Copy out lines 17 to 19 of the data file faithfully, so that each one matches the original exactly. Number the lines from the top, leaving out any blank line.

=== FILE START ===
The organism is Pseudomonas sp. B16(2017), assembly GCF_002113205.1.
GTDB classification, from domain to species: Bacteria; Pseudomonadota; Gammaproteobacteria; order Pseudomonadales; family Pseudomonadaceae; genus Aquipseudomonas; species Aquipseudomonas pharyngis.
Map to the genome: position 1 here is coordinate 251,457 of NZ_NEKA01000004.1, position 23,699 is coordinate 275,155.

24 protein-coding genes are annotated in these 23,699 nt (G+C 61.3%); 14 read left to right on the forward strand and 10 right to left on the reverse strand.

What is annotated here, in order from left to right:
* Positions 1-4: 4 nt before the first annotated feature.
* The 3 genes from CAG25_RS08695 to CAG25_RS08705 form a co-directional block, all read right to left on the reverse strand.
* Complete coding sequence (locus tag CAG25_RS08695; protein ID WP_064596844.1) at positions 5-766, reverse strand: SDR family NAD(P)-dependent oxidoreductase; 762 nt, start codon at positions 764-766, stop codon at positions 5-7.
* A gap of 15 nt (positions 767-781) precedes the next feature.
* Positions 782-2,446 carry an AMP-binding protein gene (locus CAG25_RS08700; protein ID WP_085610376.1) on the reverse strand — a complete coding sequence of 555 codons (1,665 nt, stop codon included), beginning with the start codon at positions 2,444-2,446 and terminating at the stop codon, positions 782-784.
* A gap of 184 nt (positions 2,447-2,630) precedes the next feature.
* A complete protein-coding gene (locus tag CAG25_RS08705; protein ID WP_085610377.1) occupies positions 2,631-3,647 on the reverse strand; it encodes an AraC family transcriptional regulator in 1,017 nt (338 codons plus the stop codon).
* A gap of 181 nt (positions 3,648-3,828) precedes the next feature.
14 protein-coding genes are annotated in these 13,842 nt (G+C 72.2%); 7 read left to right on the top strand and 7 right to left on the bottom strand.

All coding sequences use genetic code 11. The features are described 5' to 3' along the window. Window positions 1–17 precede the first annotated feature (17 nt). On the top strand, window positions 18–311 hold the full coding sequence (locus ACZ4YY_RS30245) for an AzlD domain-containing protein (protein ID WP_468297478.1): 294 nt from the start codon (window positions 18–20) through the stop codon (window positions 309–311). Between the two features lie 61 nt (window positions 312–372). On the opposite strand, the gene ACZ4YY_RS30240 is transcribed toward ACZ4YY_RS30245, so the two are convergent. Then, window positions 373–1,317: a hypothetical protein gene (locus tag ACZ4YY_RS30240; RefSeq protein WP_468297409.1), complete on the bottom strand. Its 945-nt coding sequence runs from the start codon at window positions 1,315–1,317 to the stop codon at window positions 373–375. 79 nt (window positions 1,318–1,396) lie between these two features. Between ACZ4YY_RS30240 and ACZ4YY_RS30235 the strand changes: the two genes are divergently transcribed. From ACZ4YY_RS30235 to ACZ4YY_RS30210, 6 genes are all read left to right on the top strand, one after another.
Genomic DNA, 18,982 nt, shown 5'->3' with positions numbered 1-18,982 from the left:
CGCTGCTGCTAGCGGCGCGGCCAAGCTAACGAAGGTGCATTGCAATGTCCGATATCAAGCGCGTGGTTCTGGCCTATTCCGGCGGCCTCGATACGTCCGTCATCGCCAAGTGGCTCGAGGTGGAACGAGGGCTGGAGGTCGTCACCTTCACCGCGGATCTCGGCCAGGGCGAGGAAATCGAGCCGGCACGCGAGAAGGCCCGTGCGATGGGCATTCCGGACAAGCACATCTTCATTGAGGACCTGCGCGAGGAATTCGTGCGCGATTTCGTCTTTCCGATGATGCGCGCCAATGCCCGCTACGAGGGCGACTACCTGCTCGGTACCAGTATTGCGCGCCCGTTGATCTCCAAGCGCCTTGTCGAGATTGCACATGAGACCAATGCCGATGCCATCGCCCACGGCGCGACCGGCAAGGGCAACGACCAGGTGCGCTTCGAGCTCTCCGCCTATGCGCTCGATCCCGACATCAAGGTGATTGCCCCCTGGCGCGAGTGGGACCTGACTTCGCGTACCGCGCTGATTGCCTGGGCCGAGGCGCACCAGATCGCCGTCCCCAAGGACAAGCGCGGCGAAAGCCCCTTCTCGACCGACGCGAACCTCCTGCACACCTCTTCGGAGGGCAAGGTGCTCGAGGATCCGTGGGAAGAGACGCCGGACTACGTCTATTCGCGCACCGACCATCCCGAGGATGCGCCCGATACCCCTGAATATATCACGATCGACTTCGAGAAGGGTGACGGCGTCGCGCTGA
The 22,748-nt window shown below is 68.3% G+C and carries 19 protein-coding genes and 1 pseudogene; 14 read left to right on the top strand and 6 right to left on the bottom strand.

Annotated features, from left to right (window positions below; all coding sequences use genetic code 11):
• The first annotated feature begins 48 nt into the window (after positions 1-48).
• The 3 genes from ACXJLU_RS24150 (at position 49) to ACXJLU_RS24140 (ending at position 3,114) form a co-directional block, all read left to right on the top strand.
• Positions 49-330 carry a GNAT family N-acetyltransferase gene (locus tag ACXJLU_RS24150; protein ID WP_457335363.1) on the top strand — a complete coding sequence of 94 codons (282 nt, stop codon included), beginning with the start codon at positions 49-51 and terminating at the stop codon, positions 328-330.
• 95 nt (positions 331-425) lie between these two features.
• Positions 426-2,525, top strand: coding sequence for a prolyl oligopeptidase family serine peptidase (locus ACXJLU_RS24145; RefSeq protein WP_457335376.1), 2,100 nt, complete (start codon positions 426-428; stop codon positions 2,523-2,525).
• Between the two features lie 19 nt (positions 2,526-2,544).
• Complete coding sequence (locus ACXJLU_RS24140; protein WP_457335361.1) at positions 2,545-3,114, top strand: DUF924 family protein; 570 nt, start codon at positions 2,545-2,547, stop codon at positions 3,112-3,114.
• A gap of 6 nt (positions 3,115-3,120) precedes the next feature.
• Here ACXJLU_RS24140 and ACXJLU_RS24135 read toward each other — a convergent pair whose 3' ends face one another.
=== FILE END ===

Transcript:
CGCTGCTGCTAGCGGCGCGGCCAAGCTAACGAAGGTGCATTGCAATGTCCGATATCAAGCGCGTGGTTCTGGCCTATTCCGGCGGCCTCGATACGTCCGTCATCGCCAAGTGGCTCGAGGTGGAACGAGGGCTGGAGGTCGTCACCTTCACCGCGGATCTCGGCCAGGGCGAGGAAATCGAGCCGGCACGCGAGAAGGCCCGTGCGATGGGCATTCCGGACAAGCACATCTTCATTGAGGACCTGCGCGAGGAATTCGTGCGCGATTTCGTCTTTCCGATGATGCGCGCCAATGCCCGCTACGAGGGCGACTACCTGCTCGGTACCAGTATTGCGCGCCCGTTGATCTCCAAGCGCCTTGTCGAGATTGCACATGAGACCAATGCCGATGCCATCGCCCACGGCGCGACCGGCAAGGGCAACGACCAGGTGCGCTTCGAGCTCTCCGCCTATGCGCTCGATCCCGACATCAAGGTGATTGCCCCCTGGCGCGAGTGGGACCTGACTTCGCGTACCGCGCTGATTGCCTGGGCCGAGGCGCACCAGATCGCCGTCCCCAAGGACAAGCGCGGCGAAAGCCCCTTCTCGACCGACGCGAACCTCCTGCACACCTCTTCGGAGGGCAAGGTGCTCGAGGATCCGTGGGAAGAGACGCCGGACTACGTCTATTCGCGCACCGACCATCCCGAGGATGCGCCCGATACCCCTGAATATATCACGATCGACTTCGAGAAGGGTGACGGCGTCGCGCTGA
The 22,748-nt window shown below is 68.3% G+C and carries 19 protein-coding genes and 1 pseudogene; 14 read left to right on the top strand and 6 right to left on the bottom strand.

Annotated features, from left to right (window positions below; all coding sequences use genetic code 11):